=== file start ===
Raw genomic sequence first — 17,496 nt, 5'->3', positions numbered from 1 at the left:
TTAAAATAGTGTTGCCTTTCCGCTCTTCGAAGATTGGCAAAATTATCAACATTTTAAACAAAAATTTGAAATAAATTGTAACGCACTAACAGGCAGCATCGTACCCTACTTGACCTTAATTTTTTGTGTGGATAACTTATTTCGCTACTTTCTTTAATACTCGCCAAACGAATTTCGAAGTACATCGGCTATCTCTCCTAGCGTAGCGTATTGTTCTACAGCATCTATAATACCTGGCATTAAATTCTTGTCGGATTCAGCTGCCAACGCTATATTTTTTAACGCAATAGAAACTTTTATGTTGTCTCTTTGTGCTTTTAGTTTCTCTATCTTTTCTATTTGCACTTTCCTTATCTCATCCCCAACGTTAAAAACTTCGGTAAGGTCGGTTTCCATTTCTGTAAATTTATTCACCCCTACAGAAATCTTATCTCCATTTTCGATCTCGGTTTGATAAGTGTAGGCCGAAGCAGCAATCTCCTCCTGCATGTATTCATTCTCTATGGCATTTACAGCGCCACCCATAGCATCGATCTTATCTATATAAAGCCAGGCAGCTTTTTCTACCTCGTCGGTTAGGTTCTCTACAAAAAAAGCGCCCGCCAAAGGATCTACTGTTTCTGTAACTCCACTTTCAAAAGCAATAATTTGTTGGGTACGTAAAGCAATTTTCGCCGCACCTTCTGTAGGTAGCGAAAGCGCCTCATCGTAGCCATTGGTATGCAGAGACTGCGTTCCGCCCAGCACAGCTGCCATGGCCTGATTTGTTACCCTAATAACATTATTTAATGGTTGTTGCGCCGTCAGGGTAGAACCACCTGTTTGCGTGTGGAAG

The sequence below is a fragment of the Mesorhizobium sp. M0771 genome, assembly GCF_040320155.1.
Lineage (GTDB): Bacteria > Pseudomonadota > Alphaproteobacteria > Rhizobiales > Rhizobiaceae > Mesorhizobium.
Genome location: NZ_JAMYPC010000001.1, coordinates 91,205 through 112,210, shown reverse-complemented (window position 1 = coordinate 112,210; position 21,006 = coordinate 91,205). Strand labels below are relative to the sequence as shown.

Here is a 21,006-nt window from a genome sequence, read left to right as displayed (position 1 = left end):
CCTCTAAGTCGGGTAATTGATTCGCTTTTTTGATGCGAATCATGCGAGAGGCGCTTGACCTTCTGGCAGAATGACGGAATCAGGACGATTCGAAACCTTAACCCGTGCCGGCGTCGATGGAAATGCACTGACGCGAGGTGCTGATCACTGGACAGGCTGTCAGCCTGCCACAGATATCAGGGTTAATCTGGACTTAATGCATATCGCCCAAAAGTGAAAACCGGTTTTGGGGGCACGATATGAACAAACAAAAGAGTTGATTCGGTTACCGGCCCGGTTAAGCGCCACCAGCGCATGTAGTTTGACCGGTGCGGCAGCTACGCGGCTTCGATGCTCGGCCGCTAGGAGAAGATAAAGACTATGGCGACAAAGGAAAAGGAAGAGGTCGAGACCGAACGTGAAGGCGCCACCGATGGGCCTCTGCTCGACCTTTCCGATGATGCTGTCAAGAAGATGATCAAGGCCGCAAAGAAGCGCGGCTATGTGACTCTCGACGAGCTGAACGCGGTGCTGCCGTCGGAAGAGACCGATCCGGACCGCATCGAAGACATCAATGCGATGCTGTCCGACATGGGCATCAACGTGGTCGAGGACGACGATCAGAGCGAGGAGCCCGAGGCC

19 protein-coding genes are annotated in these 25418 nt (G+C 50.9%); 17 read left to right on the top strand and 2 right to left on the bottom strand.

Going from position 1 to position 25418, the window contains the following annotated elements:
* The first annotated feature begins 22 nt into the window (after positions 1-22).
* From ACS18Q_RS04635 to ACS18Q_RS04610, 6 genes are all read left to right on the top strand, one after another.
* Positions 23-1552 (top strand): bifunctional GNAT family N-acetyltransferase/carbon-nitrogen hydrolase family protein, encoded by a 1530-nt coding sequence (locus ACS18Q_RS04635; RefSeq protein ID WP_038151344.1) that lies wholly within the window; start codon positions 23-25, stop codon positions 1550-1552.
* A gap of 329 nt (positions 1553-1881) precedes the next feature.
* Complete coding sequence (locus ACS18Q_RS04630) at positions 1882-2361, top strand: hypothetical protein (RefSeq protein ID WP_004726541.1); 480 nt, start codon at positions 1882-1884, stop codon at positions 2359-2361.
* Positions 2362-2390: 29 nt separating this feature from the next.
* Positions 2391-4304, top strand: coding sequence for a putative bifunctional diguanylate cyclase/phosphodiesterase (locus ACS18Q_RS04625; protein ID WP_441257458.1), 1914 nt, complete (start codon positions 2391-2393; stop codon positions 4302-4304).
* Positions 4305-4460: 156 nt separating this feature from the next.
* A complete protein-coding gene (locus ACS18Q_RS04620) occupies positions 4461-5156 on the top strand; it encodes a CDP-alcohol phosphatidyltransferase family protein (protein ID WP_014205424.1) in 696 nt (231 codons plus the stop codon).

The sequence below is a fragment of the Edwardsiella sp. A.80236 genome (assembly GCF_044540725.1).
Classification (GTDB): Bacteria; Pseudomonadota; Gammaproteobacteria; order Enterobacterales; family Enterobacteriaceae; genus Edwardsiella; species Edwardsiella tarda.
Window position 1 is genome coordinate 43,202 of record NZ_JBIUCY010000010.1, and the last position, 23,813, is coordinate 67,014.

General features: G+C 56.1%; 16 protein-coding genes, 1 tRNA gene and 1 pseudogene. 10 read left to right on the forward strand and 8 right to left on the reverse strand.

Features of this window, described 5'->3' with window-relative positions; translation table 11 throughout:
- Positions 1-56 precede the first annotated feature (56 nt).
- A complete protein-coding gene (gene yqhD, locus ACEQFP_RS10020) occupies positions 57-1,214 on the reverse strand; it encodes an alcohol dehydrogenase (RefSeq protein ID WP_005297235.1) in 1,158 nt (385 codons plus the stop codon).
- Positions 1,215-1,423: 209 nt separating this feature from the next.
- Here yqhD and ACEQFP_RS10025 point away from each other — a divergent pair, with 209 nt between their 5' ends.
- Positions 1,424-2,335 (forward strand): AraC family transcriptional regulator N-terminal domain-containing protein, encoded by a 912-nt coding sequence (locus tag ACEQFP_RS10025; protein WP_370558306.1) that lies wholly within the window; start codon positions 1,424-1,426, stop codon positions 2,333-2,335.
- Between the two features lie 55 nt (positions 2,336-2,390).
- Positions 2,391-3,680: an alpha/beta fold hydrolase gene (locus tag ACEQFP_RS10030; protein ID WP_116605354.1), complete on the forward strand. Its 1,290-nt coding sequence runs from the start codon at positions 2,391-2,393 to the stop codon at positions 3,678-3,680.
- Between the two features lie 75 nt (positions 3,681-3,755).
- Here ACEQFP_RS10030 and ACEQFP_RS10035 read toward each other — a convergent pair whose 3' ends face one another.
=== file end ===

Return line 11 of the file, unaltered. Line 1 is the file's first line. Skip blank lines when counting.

* From ACS18Q_RS04635 to ACS18Q_RS04610, 6 genes are all read left to right on the top strand, one after another.